Competition Begins at Home

  It wasn't until I homeschooled that I came across the philosophy that competition is bad.  Please don't misunderstand, I'm not saying all home educators think competition is unhealthy. I'm just saying that is where I first encountered the notion.  A friend of mine, who had a nonathletic daughter, didn't want her  to have to compete in an athletic event.
  Granted, this daughter was an only child and probably hadn't had many opportunities to win or lose.  Obviously, just having a sibling sets one up for those inevitable competitions. But, was it a good idea to try to shelter her from that possiblity?  I think not.
   Last year, an article written by the Rev. Ann Keeler Evans, minister of the Unitarian Universalist Congregation in the Susquehanna Valley, reminded me, once again, that some people think we need to protect our children from losing.  In this case, it was in a dreidel game between a 13 year old and his grandpa.  She seemed to think that the grandfather "needed" to win because he no longer had a place in his life to win.  I'm thinking that he believed there was nothing wrong with an honest game between a 13 year old and an adult.  Neither would I.
      On one hand, parents are enrolling their kids in classes, camps, preschools, and the like to get them an edge from the get go.  Some nervously compare their kids to their friend's and family's kids in matters such as walking and talking before they are even one year old.  On the other hand, they don't want their kids to experience the disappointment of losing a game.  Is this realistic?  Is it even healthy?
    Our youngest daughter, Rebekah, has had her share of losing.  She has six older siblings who will not hesitate to beat her in a game.  We have never counseled them to "let her win".  We will not quibble at beating her ourselves, if we can.  And what has this produced?  One very determined individual.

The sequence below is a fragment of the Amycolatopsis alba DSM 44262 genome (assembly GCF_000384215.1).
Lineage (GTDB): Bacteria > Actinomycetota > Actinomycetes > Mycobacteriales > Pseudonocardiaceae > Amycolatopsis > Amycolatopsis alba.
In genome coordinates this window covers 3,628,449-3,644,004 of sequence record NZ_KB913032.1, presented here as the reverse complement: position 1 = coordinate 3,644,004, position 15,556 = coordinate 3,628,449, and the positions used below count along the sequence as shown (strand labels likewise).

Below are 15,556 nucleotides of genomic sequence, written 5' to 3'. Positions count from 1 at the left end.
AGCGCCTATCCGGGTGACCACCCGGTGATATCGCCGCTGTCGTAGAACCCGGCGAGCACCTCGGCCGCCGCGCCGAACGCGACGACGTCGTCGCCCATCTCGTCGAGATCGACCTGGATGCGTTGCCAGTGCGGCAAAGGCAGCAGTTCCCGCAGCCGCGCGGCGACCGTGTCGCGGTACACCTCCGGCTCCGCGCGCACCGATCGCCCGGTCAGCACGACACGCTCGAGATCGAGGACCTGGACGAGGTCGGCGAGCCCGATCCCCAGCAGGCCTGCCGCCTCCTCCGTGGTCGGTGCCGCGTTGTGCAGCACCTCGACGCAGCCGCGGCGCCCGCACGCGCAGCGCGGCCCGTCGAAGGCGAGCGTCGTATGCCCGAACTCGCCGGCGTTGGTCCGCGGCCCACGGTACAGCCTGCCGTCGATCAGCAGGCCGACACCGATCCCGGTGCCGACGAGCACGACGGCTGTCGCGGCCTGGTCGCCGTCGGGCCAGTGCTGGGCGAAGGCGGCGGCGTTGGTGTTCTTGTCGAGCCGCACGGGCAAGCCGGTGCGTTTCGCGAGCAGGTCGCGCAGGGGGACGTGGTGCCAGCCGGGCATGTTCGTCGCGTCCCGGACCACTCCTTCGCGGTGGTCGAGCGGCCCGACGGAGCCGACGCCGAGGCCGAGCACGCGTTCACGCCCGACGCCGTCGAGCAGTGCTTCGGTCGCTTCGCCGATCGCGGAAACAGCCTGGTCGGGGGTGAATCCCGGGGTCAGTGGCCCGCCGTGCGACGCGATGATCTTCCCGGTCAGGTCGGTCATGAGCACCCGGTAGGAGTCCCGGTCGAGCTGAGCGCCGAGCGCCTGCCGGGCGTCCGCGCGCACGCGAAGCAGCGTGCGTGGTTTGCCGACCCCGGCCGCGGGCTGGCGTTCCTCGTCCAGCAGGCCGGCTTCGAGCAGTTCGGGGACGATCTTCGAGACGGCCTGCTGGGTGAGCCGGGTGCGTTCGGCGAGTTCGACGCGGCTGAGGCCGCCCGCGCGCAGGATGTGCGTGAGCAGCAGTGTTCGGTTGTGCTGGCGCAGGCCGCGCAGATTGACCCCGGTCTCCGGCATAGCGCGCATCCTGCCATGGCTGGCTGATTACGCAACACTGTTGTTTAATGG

What is at stake here?  Much more than games.  Life is full of competition.  Who gets the guy/girl?  Who gets the college scholarship?  Who gets the job or promotion?  Games are really a prelude to life.  They teach us about both winning and losing.  For one, we learn that some people are born with abilities we don't have.  We also learn that by hard work we can hone the talents we do have and/or narrow the natural discrepancy.  We learn that life isn't always fair. 
    My grandfather and I used to enjoy some very competitive games of ping pong.  But there came a time when, due to his aging, I could easily beat him.  I tried to "back off" that he might preserve his dignity.  But I was never really sure if he knew I wasn't doing my best.  Eventually, we shied away from the game until we no longer played. 
   The moral of this story is that there is a time and a place to deliberately lose, but choose carefully when that should be.


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